Inside Apple World Trade Center: Traditional design, unique interior

Posted:
in General Discussion edited March 2023
While the Apple World Trade Center retail store does not offer anything different than what other Apple Stores do, it is the location that it resides by that makes it special.

Apple World Trade Center
Apple World Trade Center


Located 1.5 miles away from Apple SoHo, which is one-of-several other Apple Stores in the state, the retail space sits right in the middle of the mall while many people walk and run through it to get to their trains.

The Westfield World Trade Center mall, also known as the Oculus, is located near the area of the tragic events of September 11, 2001. The structure that the Apple Store lives in is two levels -- one level more than what the previous mall was -- and offers a unique white exterior design that curves outwards. Construction on the mall started in 2007.

Apple World Trade Center sits comfortably in the center of the hustle-and-bustle of people coming from trains or touring the area, and while the Apple Store still offers its trademark design, it fluidly fits into the appealing interior that the Westfield World Trade Center has introduced to the public.

The history from the inside and out

Apple World Trade Center opened on August 16, 2016, and became Apple's tenth retail store in New York City at the time. The store draws inspiration from the surrounding Santiago Calatrava-designed structure that bathes in light from the windows placed above.

"We're honored and humbled to have a small and supporting role in the rebirth of the World Trade Center," said Angela Ahrendts, former senior vice preside of Retail and Online Stores at Apple, back when the store first opened.

The store was designed by Bohlin Cywinski Jackson, the architecture firm that is responsible for Apple Fifth Avenue's iconic cube design, who wanted to make sure that the store connected with the public atrium, the accompanying retail spaces that surround the retail spot, and the adjacent train lines that pick up and leave off riders who pass through the mall.

Oculus was a center of controversy when it first was announced to be built. Apple, along with other retail stores in the space, had issues with the design elements of the building.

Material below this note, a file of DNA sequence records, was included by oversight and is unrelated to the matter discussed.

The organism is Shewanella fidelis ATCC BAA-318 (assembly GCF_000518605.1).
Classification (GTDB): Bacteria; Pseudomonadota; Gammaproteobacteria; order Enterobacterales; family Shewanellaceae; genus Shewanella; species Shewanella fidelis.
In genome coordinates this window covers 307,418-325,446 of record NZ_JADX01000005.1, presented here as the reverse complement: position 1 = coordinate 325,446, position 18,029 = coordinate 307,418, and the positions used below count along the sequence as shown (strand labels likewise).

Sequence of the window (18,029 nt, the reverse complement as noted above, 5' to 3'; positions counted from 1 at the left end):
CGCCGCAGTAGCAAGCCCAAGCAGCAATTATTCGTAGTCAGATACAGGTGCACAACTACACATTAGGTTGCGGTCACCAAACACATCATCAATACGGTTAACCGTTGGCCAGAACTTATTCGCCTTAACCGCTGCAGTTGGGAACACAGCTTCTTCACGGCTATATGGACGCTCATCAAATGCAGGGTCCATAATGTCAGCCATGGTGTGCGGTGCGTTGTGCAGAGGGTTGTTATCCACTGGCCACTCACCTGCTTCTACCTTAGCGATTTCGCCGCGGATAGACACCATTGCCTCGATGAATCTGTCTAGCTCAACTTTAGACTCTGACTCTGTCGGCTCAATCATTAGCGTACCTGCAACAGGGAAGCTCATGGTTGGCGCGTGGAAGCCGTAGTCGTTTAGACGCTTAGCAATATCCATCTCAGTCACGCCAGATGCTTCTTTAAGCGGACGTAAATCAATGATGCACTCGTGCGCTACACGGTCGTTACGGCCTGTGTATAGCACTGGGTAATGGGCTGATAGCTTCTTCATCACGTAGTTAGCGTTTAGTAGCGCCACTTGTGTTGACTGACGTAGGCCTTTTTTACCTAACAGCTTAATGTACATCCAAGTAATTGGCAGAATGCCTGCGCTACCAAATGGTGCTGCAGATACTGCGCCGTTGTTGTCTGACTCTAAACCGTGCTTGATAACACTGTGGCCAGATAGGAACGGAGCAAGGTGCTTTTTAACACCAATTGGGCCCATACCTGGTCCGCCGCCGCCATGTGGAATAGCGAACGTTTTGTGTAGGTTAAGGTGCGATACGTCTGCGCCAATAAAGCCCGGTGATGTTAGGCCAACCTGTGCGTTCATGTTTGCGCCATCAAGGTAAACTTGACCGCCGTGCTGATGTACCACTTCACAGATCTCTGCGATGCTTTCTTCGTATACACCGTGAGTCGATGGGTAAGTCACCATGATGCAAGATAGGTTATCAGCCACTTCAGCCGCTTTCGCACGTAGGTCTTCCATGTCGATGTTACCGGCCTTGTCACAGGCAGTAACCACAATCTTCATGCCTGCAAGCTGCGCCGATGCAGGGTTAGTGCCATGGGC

One of the biggest issues was the rib-like curved columns that can be seen inside and out conflicting within the mall and obscuring windows and signage.

Nonetheless, Apple likes to build in prime areas, and since this location is busy with commuters and tourists, it makes sense why the tech giant would want to set their place there with not one floor, but two floors of retail space.

Traditional Apple Store layout split into two

While early January is not the best time for retail stores due to it being right after the holidays, the Apple store still had people walking in and out of it to check out and play with the device laying on the traditional wooden tables seen in every Apple store.

Apple World Trade Center fits in nicely with the design of the Oculus, and while it resembles a traditional Apple Store on the inside, it blends in smoothly with the architecture of the mall on the outside.

The store can be accessed from its two entrances on either floor, and big wide windows make it easy to figure out which level you want to be on depending on the Apple product you want to look at.

There is a staircase located next to the iPhones on the far left of the store when entering that allows you to go from either level of the store at any time.

iPhone station that is located next to the edge that looks over the staircase
iPhone station that is located next to the edge that looks over the staircase


Walking into and through the store, you may notice that the lower level seems more interactive than the upper level. It felt as if the upper level was the attic of the store where there was more to see, but not as interactive as the base floor.

Apple Watch watch-bands and iPads being displayed
Apple Watch watch-bands and iPads being displayed


Downstairs houses iPhones and iPads to look at and interact with. To the far right is the Today at Apple section that demonstrates Apple products and features to audiences and doubles as a sitting area for people as well.

Today at Apple section of the store
Today at Apple section of the store


The noticeable wooden blocks are spread out across the section but do not clutter the area, making walking around them not a hassle. Their block layout is fluid and does not seem too restricting.

There is a dent in the blocks to make sitting in them more comfortable, and some have smaller leather cubes inside of them that come out.

Wooden blocks that have pull-out leather seats to sit on